The blessing of chalk
Over on Facebook, a number of people asked me about the blessing of chalk at Epiphany. I said I’d post the prayers we use to bless the chalk and also share what we give people to take for use at home. It’s a great custom, and people respond well to this tradition, which was new to the parish when I came. I think we need to find more ways to connect our liturgical life with life at home.
At Christ Church, the clergy also offer to visit homes for blessing, but many people like to do this together as a family. I sort of like the fact that people gather to offer prayers without a priest, though I’m always glad to go bless homes. Today I read about a custom of the priests going up into the church tower and blessing all the homes of the parish, facing each of the four directions. That’s just the sort of thing I might do next year. I’ve never attempted to send blessings that far, but presumably the height would be an advantage.
Here are the prayers we used yesterday.
ORDER FOR THE BLESSING OF CHALK
We do this at our Holy Eucharist on January 6, right after the postcommunion prayer. We’ve used ordinary classroom chalk and large sidewalk chalk. I usually try to find a variety of colors. The chalk is placed in a simple basket. The chalk may be sprinkled with holy water. Incense may be used.
Presider Our help is in the name of the Lord,
People Who made heaven and earth.
Let us pray.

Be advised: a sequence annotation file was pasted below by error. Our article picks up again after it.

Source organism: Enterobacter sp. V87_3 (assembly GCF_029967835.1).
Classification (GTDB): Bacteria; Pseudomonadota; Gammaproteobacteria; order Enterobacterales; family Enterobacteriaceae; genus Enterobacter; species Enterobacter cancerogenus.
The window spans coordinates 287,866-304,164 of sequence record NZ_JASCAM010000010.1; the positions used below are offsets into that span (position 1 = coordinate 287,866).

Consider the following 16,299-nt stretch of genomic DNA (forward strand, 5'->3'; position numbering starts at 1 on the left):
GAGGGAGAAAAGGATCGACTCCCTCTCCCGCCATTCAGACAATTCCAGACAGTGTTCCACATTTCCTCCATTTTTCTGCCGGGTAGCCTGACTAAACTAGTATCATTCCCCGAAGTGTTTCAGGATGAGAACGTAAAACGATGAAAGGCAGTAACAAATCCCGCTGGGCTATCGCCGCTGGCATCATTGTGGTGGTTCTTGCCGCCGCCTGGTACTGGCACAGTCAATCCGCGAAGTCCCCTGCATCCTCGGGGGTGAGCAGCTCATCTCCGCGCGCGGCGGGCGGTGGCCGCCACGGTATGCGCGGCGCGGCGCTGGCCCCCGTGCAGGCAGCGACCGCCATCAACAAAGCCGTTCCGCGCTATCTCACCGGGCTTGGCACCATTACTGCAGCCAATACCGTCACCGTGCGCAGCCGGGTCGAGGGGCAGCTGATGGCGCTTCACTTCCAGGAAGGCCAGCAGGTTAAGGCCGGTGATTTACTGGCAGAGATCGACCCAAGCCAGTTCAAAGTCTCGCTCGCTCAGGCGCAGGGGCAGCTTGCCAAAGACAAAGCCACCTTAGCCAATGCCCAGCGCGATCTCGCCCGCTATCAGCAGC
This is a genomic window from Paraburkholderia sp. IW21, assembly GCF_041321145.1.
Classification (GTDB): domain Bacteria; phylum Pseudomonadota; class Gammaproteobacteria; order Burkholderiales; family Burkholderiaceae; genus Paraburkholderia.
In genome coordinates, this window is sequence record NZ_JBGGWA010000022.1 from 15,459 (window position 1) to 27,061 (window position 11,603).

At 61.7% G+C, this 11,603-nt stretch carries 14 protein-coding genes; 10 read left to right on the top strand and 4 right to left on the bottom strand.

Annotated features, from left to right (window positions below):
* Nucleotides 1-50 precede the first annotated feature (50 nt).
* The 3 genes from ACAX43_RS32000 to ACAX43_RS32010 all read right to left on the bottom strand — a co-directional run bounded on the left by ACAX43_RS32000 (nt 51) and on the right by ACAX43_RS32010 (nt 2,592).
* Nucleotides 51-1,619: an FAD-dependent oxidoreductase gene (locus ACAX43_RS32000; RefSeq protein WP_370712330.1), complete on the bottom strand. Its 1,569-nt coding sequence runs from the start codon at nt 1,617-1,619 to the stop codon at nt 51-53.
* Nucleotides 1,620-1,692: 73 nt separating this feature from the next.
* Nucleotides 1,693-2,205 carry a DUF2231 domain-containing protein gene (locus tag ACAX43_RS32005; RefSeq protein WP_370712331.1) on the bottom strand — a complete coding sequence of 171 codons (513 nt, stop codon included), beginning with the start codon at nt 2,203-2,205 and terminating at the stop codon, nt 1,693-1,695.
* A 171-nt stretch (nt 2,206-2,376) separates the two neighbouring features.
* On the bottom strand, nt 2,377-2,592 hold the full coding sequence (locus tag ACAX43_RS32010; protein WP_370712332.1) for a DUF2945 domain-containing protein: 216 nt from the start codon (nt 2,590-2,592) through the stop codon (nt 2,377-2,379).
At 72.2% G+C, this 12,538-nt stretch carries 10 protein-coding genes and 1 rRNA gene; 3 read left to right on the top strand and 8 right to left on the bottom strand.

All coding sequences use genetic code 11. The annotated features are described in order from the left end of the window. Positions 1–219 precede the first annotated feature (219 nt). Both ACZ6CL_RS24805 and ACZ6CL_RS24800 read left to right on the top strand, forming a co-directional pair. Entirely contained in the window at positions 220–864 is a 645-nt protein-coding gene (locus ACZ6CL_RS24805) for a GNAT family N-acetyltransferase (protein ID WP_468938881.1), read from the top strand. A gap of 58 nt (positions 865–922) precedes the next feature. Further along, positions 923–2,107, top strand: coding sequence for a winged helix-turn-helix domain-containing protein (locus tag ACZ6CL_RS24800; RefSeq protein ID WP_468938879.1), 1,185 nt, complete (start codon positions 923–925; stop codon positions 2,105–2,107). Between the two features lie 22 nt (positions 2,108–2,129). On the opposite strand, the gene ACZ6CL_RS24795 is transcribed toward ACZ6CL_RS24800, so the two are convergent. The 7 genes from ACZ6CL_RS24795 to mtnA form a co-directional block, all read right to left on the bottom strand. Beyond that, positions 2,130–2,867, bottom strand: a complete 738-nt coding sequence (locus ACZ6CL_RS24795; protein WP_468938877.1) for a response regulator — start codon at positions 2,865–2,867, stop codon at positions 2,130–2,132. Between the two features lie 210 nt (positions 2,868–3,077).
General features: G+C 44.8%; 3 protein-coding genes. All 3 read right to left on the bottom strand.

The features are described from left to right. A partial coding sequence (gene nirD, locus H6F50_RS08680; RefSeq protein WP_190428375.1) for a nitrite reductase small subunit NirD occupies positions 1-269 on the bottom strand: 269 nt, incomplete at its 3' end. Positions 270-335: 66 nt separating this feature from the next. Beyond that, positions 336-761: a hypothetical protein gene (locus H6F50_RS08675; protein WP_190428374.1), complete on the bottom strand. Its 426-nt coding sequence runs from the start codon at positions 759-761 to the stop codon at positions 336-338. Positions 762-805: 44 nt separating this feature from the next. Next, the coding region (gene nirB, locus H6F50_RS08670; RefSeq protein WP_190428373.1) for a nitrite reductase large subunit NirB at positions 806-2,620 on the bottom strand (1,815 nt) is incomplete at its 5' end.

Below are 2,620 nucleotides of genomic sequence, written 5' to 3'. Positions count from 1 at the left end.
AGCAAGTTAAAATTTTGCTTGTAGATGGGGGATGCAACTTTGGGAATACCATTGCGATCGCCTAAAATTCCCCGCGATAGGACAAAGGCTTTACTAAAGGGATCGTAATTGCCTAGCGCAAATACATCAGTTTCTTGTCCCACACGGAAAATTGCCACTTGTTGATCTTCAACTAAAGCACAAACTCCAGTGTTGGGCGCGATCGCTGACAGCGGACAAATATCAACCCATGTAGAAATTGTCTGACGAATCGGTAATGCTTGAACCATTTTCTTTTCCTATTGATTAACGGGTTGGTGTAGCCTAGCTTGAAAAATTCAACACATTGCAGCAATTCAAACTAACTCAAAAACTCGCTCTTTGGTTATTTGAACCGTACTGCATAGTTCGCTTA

O Lord God, bless this chalk which you have created, that it may be helpful to your people; and grant that through the invocation of your most Holy Name all those who with it write the names of your saints, Caspar, Melchior, and Balthazar, may receive health of body and protection of soul for all who dwell in the homes where this chalk is used. Through Jesus Christ our Lord. Amen.
After the service, the priests give each family a piece of chalk and a sheet with some instructions. Here’s what we have on our sheets (stolen from other churches, with credit).
THE BLESSING OF HOMES AT EPIPHANYTIDE
Since the Middle Ages there has been a tradition that on (or near) the feast of the Epiphany we pray for God’s blessing on our homes, marking the entrance with chalk (an incarnational image reminding us of the dust of the earth from which we were made). We mark the main door of our home with the initials of the Magi and the numerals of the new year, connected with crosses:
20 + C + M + B + 10
The initials remind us of the legendary names of the Magi – Caspar, Melchior, and Balthasar – and also stand for the Latin motto: Christus mansionem benedicat, “May Christ bless this house.” In the Book of Exodus, the Israelites marked their doors with blood so that the Lord would pass over their homes; but in this ritual, we mark our doors with chalk as a sign that we have invited God’s presence and blessing into our homes.
It is traditional to write the inscription on the lintel, above the door, but it can be written anywhere near the entrance. The following prayer may be said while the entrance is marked:
The three Wise Men,
B and Balthasar followed the star of God’s Son who became human
20 two thousand
10 and ten years ago.
++ May Christ bless our home
++ and remain with us throughout the new year. Amen.
May this Epiphany Blessing be a reminder that Christ is incarnate in the love and care we manifest to each other in our ordinary daily lives together.
Text from St James the Great, Haydock, UK, via St. Paul’s, Pawtucket.
The chalk blessing prayer is adapted from various traditional sources.